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Planting native grasses such as the bioenergy crop switchgrass can restore habitat for birds like this Eastern kingbird. Credit: Chris Lituma/West Virginia University

An analysis by Oak Ridge National Laboratory shows that using less-profitable farmland to grow bioenergy crops such as switchgrass could fuel not only clean energy, but also gains in biodiversity.

U.S. Secretary of Energy Granholm tours ORNL’s world-class science facilities

Energy Secretary Jennifer Granholm visited ORNL on Nov. 22 for a two-hour tour, meeting top scientists and engineers as they highlighted projects and world-leading capabilities that address some of the country’s most complex research and technical challenges. 

Ten scientists from the Department of Energy’s Oak Ridge National Laboratory are among the world’s most highly cited researchers. Credit: ORNL, U.S. Dept. of Energy

Ten scientists from the Department of Energy’s Oak Ridge National Laboratory are among the world’s most highly cited researchers, according to a bibliometric analysis conducted by the scientific publication analytics firm Clarivate.

Carrie Eckert

Carrie Eckert applies her skills as a synthetic biologist at ORNL to turn microorganisms into tiny factories that produce a variety of valuable fuels, chemicals and materials for the growing bioeconomy.

The ectomycorrhizal fungus Laccaria bicolor, shown in green, envelops the roots of a transgenic switchgrass plant. Switchgrass is not known to interact with this type of fungi naturally; the added PtLecRLK1 gene tells the plant to engage the fungus. Credit: ORNL, U.S. Dept. of Energy
An ORNL team has successfully introduced a poplar gene into switchgrass, an important biofuel source, that allows switchgrass to interact with a beneficial fungus, ultimately boosting the grass’ growth and viability in changing environments.
Environmental scientist John Field uses ecosystem models to analyze sustainable methods for growing crops such as switchgrass. Credit: Carlos Jones/ORNL, U.S. Dept. of Energy

For ORNL environmental scientist and lover of the outdoors John Field, work in ecosystem modeling is a profession with tangible impacts.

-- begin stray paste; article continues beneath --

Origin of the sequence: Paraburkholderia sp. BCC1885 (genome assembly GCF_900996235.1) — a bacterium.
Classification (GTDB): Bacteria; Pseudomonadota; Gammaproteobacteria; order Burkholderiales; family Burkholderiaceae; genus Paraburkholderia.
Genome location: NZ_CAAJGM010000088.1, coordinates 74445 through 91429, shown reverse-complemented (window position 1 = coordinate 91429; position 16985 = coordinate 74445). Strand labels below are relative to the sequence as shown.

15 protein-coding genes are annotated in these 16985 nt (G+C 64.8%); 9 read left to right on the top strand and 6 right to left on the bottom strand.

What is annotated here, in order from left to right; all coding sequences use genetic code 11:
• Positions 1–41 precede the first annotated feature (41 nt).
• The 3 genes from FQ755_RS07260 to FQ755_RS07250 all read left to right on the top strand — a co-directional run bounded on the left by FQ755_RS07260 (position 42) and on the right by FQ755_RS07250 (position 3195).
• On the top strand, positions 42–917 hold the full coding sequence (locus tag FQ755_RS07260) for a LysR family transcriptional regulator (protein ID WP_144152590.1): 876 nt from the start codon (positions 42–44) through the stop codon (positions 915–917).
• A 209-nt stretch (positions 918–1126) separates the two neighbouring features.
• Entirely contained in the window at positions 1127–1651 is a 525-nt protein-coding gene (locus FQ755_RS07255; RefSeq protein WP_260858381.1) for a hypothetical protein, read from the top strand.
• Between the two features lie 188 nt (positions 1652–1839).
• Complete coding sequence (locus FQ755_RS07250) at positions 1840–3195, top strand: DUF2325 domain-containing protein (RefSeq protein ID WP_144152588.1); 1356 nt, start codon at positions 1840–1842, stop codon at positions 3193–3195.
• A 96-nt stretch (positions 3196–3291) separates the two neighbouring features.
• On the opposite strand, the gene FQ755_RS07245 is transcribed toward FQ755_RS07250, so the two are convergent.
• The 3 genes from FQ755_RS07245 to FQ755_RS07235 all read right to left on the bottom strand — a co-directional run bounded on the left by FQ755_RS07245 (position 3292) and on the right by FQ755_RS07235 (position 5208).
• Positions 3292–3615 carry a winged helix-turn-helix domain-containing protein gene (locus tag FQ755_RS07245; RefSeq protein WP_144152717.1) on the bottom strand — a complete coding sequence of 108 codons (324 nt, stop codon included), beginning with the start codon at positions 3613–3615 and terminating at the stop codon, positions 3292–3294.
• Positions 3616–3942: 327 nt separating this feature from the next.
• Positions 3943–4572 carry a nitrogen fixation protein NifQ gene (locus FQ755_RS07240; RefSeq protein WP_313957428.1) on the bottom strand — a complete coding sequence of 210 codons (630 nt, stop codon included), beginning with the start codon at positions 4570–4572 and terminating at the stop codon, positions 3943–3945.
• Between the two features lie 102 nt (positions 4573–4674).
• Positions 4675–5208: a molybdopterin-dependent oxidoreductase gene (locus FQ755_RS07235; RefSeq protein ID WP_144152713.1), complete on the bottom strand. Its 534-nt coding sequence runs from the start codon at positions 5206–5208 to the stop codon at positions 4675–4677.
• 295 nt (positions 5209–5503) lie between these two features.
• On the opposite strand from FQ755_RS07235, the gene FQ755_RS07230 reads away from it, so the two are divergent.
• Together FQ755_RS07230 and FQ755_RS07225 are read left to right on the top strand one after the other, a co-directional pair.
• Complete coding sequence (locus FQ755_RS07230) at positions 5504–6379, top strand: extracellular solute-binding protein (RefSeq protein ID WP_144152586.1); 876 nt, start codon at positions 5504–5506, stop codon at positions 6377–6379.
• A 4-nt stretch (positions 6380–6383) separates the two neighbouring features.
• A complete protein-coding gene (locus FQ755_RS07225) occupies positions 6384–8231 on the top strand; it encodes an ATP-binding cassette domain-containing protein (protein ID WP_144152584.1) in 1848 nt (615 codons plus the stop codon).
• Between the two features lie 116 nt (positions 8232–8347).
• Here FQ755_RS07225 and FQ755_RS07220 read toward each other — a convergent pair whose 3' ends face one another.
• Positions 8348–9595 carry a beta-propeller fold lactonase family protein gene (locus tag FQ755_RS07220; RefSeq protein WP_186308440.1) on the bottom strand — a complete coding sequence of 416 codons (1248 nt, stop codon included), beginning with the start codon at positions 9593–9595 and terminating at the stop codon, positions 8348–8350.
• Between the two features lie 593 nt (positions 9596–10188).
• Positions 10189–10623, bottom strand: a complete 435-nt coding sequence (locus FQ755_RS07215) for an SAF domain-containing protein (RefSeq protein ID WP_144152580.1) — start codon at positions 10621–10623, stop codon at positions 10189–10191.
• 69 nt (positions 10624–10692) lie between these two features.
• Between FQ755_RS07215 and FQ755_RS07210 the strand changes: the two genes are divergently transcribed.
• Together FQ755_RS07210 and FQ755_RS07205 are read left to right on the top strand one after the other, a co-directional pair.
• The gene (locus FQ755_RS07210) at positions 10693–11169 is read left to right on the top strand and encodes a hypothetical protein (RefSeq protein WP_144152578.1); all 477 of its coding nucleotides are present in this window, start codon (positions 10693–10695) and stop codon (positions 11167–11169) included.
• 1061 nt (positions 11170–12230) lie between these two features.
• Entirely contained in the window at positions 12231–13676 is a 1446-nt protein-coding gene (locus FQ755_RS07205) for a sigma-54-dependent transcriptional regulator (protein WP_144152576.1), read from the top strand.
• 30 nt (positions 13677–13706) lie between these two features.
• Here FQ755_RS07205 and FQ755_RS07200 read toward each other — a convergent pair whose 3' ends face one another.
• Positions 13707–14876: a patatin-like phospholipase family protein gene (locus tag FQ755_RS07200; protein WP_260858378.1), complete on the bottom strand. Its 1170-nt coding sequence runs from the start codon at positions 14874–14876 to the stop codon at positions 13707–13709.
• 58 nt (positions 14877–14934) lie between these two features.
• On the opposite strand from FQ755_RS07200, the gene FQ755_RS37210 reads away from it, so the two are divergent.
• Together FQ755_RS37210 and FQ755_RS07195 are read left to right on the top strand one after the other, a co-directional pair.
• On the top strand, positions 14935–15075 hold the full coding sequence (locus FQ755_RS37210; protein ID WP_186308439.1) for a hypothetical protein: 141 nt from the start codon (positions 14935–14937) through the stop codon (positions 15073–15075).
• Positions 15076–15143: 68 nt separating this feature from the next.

ORNL metabolic engineer Adam Guss develops genetic tools to modify microbes that can perform a range of processes needed to create sustainable biofuels and bioproducts. Credit: Carlos Jones/ORNL, U.S. Dept. of Energy

As a metabolic engineer at Oak Ridge National Laboratory, Adam Guss modifies microbes to perform the diverse processes needed to make sustainable biofuels and bioproducts.

ORNL’s Josh Michener, a microbiologist and metabolic engineer, led the discovery of a useful new enzyme that breaks down stubborn bonds in lignin, a polymer found in plants that typically becomes waste during bioconversion. Credit: Carlos Jones/ORNL, U.S. Dept. of Energy

In a step toward increasing the cost-effectiveness of renewable biofuels and bioproducts, scientists at ORNL discovered a microbial enzyme that degrades tough-to-break bonds in lignin, a waste product of biorefineries.

Aviation contributes about 2.5% of global carbon dioxide emissions. To greatly reduce its emissions, the U.S. commercial aviation sector needs new methods of making sustainable aviation fuel. Credit: Ross Parmly/Unsplash 

ORNL’s Zhenglong Li led a team tasked with improving the current technique for converting ethanol to C3+ olefins and demonstrated a unique composite catalyst that upends current practice and drives down costs. The research was published in ACS Catalysis.

A research team led by ORNL’s Xiaohan Yang used a gene from agave to engineer higher yield, improved stress tolerance and greater carbon sequestration in tobacco plants. Credit: Carlos Jones/ORNL, U.S. Dept. of Energy

Scientists at ORNL have discovered a single gene that simultaneously boosts plant growth and tolerance for stresses such as drought and salt, all while tackling the root cause of climate change by enabling plants to pull more carbon dioxide from the atmosphere.